Grayson Perry explains The Vanity of Small Differences, the series of six tapestries he's created alongside the television series.

The Vanity of Small Differences consists of six tapestries that tell the story of Tim Rakewell. Some of the characters, incidents and objects I have included I encountered whilst filming All in the Best Possible Taste. The tapestries tell a story of class mobility. I think nothing has such a strong influence on our aesthetic taste as the social class we grow up in.

I am interested in the politics of consumerism and the history of popular design but for this project I focus on the emotional investment we make in the things we choose to live with, wear, eat, read or drive. Class and taste run deep in our character. We care. This emotional charge is what draws me to a subject.

Why tapestries? I always work with traditional media. Each historic category of object has accrued over time intellectual and emotional baggage. I depend on this to add inflection to the content of the works. Tapestry is the art form of grand houses. On my television taste safari I only saw tapestries hanging in stately homes. They depicted classical myths, historical and religious scenes or epic battles like Hannibal crossing the Alps.

I enjoy the idea of using this costly and ancient medium to show the commonplace dramas of modern British life. Like many of the tapestries I came across in lovely saloons, mine are woven in Flanders. Unlike their centuries old forbears, I designed them using Photoshop and they were woven at dazzling speed on a computer-controlled loom.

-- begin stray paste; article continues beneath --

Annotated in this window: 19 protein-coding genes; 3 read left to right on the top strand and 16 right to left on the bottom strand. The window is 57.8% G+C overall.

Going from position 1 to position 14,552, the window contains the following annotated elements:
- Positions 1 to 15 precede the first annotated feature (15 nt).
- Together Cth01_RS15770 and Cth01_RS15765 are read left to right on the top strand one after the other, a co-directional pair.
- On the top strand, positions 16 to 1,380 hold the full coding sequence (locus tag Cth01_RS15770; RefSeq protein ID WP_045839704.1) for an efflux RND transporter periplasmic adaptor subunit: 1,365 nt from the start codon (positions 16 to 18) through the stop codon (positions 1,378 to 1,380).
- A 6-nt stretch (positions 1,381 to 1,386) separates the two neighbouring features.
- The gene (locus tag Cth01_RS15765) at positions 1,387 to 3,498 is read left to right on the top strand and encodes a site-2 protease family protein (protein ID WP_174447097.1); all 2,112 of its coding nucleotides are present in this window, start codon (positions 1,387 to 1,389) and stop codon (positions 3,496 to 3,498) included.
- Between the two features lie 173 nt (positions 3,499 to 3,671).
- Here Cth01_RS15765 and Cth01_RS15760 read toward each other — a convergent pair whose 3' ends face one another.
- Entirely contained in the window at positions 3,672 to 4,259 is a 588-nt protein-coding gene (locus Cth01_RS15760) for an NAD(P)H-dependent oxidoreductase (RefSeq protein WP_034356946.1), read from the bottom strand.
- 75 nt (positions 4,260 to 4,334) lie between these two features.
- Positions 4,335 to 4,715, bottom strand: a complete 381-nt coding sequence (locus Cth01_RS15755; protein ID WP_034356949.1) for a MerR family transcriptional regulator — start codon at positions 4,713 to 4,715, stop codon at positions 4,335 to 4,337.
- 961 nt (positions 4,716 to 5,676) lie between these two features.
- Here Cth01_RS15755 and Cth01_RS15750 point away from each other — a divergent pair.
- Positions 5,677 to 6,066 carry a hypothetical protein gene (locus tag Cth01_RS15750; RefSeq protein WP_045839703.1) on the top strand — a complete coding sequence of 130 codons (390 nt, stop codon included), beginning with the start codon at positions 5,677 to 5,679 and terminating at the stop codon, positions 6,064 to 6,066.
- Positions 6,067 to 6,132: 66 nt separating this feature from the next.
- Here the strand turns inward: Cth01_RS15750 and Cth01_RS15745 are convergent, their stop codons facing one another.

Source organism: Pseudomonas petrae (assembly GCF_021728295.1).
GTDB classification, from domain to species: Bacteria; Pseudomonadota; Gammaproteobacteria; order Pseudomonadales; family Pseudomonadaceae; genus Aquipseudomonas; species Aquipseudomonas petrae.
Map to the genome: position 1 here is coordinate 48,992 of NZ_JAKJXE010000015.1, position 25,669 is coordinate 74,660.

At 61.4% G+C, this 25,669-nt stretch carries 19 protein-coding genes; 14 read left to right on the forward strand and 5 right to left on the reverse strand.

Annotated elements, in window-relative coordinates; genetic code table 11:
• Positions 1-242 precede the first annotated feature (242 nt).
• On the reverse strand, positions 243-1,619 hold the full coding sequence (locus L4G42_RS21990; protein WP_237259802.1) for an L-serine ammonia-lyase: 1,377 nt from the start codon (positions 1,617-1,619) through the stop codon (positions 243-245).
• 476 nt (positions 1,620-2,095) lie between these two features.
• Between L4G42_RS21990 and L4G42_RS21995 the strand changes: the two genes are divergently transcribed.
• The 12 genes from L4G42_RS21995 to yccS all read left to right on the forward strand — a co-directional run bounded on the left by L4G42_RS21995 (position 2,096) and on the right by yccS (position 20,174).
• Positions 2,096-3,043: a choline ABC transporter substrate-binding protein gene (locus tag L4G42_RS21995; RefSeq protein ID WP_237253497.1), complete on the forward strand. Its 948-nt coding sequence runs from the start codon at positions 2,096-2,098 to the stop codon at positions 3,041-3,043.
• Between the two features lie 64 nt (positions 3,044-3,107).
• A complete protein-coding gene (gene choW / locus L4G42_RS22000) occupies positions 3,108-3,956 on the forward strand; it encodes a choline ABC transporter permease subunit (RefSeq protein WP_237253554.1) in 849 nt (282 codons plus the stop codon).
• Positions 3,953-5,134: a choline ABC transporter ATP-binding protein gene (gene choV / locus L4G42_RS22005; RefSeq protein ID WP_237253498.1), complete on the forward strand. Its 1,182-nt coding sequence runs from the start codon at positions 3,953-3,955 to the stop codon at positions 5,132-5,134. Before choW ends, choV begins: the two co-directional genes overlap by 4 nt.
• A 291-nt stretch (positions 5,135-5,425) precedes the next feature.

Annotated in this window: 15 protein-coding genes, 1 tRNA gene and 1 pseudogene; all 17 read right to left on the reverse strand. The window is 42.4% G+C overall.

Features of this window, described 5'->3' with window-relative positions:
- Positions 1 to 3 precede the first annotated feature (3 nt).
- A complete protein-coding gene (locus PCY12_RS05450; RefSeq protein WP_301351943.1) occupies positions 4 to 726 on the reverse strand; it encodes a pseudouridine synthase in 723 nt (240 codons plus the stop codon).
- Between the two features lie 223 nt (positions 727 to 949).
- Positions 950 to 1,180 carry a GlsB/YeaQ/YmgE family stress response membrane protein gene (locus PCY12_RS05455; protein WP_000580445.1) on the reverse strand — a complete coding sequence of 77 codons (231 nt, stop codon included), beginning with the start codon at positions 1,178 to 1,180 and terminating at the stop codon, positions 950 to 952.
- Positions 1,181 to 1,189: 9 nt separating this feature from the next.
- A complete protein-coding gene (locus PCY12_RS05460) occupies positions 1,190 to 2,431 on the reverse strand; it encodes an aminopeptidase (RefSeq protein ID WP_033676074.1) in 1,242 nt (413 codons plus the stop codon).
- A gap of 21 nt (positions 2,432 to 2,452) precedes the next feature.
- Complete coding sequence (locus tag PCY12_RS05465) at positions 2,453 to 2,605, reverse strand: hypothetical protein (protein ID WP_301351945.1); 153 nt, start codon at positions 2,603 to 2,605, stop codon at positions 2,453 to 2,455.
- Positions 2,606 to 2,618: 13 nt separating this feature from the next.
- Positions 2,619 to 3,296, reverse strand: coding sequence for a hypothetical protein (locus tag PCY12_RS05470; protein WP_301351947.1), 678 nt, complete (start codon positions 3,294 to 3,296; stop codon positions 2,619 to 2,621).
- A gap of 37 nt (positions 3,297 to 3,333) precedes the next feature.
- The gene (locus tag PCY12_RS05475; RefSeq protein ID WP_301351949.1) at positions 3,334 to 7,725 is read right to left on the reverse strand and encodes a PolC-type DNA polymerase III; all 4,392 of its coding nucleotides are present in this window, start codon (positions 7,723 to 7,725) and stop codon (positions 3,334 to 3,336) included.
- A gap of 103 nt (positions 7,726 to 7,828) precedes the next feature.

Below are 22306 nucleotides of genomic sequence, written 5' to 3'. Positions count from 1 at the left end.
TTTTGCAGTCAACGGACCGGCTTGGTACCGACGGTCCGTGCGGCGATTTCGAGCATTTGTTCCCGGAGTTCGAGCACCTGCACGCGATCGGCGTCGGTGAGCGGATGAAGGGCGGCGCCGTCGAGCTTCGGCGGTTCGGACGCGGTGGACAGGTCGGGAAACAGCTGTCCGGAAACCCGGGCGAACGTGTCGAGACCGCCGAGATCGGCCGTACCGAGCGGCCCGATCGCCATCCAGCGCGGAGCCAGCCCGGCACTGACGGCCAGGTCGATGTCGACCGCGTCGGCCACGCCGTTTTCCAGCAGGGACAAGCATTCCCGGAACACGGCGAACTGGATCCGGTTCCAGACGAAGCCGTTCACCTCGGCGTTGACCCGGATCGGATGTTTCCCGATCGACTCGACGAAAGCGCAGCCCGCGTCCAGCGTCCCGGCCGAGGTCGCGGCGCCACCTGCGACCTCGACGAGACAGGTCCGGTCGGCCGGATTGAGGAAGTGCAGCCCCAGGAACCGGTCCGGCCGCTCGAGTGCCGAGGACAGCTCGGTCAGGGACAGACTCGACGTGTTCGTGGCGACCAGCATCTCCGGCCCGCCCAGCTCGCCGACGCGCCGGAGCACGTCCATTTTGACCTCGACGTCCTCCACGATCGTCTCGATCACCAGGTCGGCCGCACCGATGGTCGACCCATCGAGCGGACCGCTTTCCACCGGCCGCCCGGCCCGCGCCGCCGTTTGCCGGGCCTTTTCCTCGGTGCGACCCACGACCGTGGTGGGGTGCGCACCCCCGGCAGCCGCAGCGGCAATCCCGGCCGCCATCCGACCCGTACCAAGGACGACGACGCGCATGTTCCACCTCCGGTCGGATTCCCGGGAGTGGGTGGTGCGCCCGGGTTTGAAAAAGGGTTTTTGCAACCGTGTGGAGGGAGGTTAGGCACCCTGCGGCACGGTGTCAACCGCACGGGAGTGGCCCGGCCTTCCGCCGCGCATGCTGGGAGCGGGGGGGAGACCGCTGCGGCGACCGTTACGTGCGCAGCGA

My primary inspiration was A Rake's Progress by William Hogarth, which in eight paintings tells the story of Tom Rakewell, a young man who inherits a fortune from his miserly father, spends it all on fashionable pursuits and gambling, marries for money, gambles away a second fortune, goes to debtors prison and dies in a madhouse. Hogarth has long been an influence on my work. I identify with his Englishness, his robust humour and his depiction of, in his own words, 'modern moral subjects'.

My secondary influence comes from perhaps my favourite form of art, early renaissance painting as encapsulated by the Sainsbury Wing of the National Gallery. Each of my six images, to a greater or lesser extent, pays homage to a religious work.

Each image has woven within it snatches of text. Each is in the voice of a participant in the scene illustrated. Each image also features a small dog reminiscent of Hogarth's beloved pug, Trump.